BRIEF: EPA May Have Underestimated Methane Leaks From Oil and Gas

Escaped methane likely warms the climate as much as all natural gas burned in the U.S.
EPA May Have Underestimated
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 Environmental Defense Fund

Nala Rogers, Staff Writer

(Inside Science) -- Methane emissions from U.S. oil and gas operations are 63 percent higher than government estimates, according to a new study. The findings suggest the fossil fuel industry is contributing to climate change far more than previously thought -- but there may be a simple way to solve the problem.

Methane is the main component of natural gas, and pound-for-pound it is about 84 times more potent as a greenhouse gas than carbon dioxide, over a 20-year timescale. The new paper, published today in the journal Science, integrates findings from several prior studies that measured methane downwind of oil and gas facilities between 2012 and 2016.

The researchers estimate that the fossil fuel industry leaks about 13 million metric tons of methane each year, enough to fuel 10 million homes. The short-term global warming effects from that much methane are about the same as those from all natural gas burned in the country.

"The methane leaks double the climate impact [of natural gas production and use] on a 20-year basis," said first author Ramón Alvarez, an atmospheric chemist with the Environmental Defense Fund in Austin, Texas, and one of many researchers from more than a dozen institutions involved in the study.

The U.S. Environmental Protection Agency's lower estimates for methane emissions are calculated using a different method. Instead of measuring the overall emissions downwind of facilities, the EPA calculates how much methane should be released from each type of equipment, then multiplies by the number of pieces of such equipment. According to Alvarez, the EPA's emissions-per-equipment values may represent best-case scenarios, largely ignoring unusual conditions and malfunctions.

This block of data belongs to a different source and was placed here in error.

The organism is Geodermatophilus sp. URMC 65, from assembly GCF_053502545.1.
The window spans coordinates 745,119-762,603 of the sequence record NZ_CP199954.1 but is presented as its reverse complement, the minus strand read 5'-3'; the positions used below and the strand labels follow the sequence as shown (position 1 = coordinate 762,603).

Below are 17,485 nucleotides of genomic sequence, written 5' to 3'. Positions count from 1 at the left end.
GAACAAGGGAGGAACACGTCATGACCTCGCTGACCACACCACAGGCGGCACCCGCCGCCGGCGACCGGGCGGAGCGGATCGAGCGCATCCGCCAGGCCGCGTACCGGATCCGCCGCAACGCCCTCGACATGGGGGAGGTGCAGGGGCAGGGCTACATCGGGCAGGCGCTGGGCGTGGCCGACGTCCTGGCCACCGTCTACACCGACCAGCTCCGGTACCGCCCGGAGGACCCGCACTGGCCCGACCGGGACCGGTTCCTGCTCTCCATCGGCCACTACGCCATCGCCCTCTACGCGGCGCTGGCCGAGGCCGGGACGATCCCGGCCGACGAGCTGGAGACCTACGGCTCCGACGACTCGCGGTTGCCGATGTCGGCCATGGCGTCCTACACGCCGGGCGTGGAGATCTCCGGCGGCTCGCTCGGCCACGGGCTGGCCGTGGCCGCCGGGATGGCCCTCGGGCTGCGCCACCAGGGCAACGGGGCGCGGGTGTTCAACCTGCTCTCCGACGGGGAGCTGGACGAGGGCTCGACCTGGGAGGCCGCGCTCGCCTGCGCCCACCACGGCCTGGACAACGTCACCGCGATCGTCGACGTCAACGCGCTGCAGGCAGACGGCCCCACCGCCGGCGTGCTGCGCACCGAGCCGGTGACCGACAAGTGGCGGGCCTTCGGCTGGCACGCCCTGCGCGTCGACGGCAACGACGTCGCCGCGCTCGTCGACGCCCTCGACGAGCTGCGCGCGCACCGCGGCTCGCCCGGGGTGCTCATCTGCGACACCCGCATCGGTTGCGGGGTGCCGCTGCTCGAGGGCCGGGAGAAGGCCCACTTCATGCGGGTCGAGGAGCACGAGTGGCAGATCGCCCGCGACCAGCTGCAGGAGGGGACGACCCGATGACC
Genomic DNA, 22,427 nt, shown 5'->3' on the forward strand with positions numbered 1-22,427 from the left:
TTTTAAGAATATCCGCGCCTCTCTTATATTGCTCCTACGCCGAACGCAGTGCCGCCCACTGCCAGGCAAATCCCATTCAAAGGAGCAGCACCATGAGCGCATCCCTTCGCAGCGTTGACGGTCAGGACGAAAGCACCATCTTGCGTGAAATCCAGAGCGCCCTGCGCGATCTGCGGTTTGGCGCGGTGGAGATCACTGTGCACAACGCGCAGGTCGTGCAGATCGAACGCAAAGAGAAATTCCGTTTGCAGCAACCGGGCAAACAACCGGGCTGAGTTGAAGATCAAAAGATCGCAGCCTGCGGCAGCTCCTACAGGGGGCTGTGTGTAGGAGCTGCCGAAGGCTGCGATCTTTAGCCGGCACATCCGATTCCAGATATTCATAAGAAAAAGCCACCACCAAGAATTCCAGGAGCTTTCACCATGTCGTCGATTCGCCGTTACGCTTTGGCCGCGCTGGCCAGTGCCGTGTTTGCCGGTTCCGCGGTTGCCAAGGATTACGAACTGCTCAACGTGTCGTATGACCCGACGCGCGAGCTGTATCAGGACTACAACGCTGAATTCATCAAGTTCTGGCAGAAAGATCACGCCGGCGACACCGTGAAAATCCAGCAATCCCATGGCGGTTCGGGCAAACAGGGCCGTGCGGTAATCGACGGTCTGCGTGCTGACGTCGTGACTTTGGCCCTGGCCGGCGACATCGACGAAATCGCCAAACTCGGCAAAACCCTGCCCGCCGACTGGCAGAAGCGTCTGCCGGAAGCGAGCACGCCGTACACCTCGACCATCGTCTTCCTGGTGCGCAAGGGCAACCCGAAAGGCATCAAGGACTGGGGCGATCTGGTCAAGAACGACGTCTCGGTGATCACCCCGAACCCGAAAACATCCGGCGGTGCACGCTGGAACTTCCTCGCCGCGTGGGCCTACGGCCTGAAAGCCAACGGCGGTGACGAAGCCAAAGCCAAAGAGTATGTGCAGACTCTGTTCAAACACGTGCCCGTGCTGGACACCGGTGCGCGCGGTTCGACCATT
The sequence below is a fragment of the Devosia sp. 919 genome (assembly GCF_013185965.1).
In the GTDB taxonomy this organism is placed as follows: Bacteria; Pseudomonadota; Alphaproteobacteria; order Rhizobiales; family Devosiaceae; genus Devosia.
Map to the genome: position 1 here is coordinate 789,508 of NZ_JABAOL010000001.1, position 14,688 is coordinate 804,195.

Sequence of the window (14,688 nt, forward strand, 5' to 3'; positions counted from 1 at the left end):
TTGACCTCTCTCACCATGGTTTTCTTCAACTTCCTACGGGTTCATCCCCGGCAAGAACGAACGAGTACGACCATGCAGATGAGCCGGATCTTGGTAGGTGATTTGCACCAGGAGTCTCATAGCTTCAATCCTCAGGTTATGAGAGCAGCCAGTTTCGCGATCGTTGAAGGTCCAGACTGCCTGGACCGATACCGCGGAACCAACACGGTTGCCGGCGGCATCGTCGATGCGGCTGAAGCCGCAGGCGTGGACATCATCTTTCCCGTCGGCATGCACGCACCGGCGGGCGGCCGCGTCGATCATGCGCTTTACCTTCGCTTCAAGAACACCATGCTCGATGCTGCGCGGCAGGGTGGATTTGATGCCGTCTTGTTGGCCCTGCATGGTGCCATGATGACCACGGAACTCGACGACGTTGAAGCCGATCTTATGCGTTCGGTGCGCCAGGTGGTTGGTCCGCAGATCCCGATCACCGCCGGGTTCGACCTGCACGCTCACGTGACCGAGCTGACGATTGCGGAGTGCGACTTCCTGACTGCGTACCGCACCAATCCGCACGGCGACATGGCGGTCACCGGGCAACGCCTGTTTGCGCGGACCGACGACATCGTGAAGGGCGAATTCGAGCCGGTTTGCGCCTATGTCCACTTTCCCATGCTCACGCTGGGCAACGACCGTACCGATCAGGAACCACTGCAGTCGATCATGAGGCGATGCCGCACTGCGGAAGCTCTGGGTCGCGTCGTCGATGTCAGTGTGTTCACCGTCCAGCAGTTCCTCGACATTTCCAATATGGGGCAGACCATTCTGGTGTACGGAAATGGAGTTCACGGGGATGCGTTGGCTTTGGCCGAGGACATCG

The researchers attribute most of the discrepancy between their own and the EPA's estimates to equipment malfunctions and abnormal operating conditions, since large emission rates are only measured at a small minority of sites at any given time, said Alvarez. Thus, companies may be able to drastically reduce emissions just by fixing malfunctioning equipment. And because methane breaks down in the atmosphere faster than CO2, cutting methane emissions could have a relatively rapid impact on the climate.

Author Bio & Story Archive

Nala Rogers is a staff writer and editor at Inside Science, where she covers the Earth and Creature beats. She has a bachelor’s degree in biology from the University of Utah and a graduate certificate in science communication from U.C. Santa Cruz. Before joining Inside Science, she wrote for diverse outlets including Science, Nature, the San Jose Mercury News, and Scientific American. In her spare time she likes to explore wilderness.